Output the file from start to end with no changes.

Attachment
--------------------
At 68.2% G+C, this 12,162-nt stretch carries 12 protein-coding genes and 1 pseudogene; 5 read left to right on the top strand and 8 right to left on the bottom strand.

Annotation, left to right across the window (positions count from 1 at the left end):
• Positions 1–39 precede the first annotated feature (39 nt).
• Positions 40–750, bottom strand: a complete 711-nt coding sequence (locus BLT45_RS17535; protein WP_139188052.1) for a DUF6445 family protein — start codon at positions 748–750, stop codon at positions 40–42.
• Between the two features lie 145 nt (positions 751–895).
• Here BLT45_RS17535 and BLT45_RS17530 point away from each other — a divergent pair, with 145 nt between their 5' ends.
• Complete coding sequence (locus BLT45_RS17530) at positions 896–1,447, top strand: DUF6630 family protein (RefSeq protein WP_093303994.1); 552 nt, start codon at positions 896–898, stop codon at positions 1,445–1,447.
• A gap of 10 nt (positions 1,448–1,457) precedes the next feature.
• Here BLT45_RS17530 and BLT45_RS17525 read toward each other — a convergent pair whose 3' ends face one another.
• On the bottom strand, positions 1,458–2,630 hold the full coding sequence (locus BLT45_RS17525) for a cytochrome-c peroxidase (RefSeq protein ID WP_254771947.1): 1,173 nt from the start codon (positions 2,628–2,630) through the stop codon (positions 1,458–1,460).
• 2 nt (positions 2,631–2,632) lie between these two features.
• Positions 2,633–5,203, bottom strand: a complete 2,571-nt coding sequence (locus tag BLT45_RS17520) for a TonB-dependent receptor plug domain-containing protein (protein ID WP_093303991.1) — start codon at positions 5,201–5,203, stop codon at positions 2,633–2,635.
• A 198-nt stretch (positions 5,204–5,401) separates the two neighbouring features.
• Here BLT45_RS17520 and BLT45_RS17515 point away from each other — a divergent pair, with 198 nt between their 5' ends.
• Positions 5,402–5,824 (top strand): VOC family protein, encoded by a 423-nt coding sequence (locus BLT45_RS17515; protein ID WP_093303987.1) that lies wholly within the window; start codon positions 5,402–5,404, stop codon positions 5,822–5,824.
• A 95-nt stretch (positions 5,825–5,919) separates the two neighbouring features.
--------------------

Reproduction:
At 68.2% G+C, this 12,162-nt stretch carries 12 protein-coding genes and 1 pseudogene; 5 read left to right on the top strand and 8 right to left on the bottom strand.

Annotation, left to right across the window (positions count from 1 at the left end):
• Positions 1–39 precede the first annotated feature (39 nt).
• Positions 40–750, bottom strand: a complete 711-nt coding sequence (locus BLT45_RS17535; protein WP_139188052.1) for a DUF6445 family protein — start codon at positions 748–750, stop codon at positions 40–42.
• Between the two features lie 145 nt (positions 751–895).
• Here BLT45_RS17535 and BLT45_RS17530 point away from each other — a divergent pair, with 145 nt between their 5' ends.
• Complete coding sequence (locus BLT45_RS17530) at positions 896–1,447, top strand: DUF6630 family protein (RefSeq protein WP_093303994.1); 552 nt, start codon at positions 896–898, stop codon at positions 1,445–1,447.
• A gap of 10 nt (positions 1,448–1,457) precedes the next feature.
• Here BLT45_RS17530 and BLT45_RS17525 read toward each other — a convergent pair whose 3' ends face one another.
• On the bottom strand, positions 1,458–2,630 hold the full coding sequence (locus BLT45_RS17525) for a cytochrome-c peroxidase (RefSeq protein ID WP_254771947.1): 1,173 nt from the start codon (positions 2,628–2,630) through the stop codon (positions 1,458–1,460).
• 2 nt (positions 2,631–2,632) lie between these two features.
• Positions 2,633–5,203, bottom strand: a complete 2,571-nt coding sequence (locus tag BLT45_RS17520) for a TonB-dependent receptor plug domain-containing protein (protein ID WP_093303991.1) — start codon at positions 5,201–5,203, stop codon at positions 2,633–2,635.
• A 198-nt stretch (positions 5,204–5,401) separates the two neighbouring features.
• Here BLT45_RS17520 and BLT45_RS17515 point away from each other — a divergent pair, with 198 nt between their 5' ends.
• Positions 5,402–5,824 (top strand): VOC family protein, encoded by a 423-nt coding sequence (locus BLT45_RS17515; protein ID WP_093303987.1) that lies wholly within the window; start codon positions 5,402–5,404, stop codon positions 5,822–5,824.
• A 95-nt stretch (positions 5,825–5,919) separates the two neighbouring features.